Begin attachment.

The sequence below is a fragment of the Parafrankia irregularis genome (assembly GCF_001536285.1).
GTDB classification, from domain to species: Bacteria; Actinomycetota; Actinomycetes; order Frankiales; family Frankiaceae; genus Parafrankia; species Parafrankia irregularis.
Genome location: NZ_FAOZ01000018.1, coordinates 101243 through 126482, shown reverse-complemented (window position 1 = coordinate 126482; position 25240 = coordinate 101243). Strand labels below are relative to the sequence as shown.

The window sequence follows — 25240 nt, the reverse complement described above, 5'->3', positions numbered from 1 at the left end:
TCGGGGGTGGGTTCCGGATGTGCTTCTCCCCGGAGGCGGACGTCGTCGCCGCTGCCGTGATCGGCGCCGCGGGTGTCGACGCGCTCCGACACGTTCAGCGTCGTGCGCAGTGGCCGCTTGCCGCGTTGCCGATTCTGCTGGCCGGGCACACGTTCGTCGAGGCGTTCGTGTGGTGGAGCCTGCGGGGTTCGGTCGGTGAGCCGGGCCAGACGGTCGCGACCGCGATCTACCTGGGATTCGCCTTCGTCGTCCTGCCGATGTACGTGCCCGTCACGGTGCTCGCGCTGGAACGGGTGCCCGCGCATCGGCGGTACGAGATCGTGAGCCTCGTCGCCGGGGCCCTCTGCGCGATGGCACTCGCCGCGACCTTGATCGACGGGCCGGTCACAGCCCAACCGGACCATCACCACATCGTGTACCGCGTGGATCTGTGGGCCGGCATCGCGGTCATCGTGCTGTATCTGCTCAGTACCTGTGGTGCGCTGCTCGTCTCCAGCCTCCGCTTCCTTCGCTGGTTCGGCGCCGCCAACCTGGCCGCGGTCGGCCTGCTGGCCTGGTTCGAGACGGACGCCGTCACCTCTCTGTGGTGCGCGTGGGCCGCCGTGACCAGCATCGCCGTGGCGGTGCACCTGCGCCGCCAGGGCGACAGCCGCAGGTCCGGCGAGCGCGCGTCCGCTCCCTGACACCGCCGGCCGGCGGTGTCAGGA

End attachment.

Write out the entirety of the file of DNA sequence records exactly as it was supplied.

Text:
The sequence below is a fragment of the Parafrankia irregularis genome (assembly GCF_001536285.1).
GTDB classification, from domain to species: Bacteria; Actinomycetota; Actinomycetes; order Frankiales; family Frankiaceae; genus Parafrankia; species Parafrankia irregularis.
Genome location: NZ_FAOZ01000018.1, coordinates 101243 through 126482, shown reverse-complemented (window position 1 = coordinate 126482; position 25240 = coordinate 101243). Strand labels below are relative to the sequence as shown.

The window sequence follows — 25240 nt, the reverse complement described above, 5'->3', positions numbered from 1 at the left end:
TCGGGGGTGGGTTCCGGATGTGCTTCTCCCCGGAGGCGGACGTCGTCGCCGCTGCCGTGATCGGCGCCGCGGGTGTCGACGCGCTCCGACACGTTCAGCGTCGTGCGCAGTGGCCGCTTGCCGCGTTGCCGATTCTGCTGGCCGGGCACACGTTCGTCGAGGCGTTCGTGTGGTGGAGCCTGCGGGGTTCGGTCGGTGAGCCGGGCCAGACGGTCGCGACCGCGATCTACCTGGGATTCGCCTTCGTCGTCCTGCCGATGTACGTGCCCGTCACGGTGCTCGCGCTGGAACGGGTGCCCGCGCATCGGCGGTACGAGATCGTGAGCCTCGTCGCCGGGGCCCTCTGCGCGATGGCACTCGCCGCGACCTTGATCGACGGGCCGGTCACAGCCCAACCGGACCATCACCACATCGTGTACCGCGTGGATCTGTGGGCCGGCATCGCGGTCATCGTGCTGTATCTGCTCAGTACCTGTGGTGCGCTGCTCGTCTCCAGCCTCCGCTTCCTTCGCTGGTTCGGCGCCGCCAACCTGGCCGCGGTCGGCCTGCTGGCCTGGTTCGAGACGGACGCCGTCACCTCTCTGTGGTGCGCGTGGGCCGCCGTGACCAGCATCGCCGTGGCGGTGCACCTGCGCCGCCAGGGCGACAGCCGCAGGTCCGGCGAGCGCGCGTCCGCTCCCTGACACCGCCGGCCGGCGGTGTCAGGA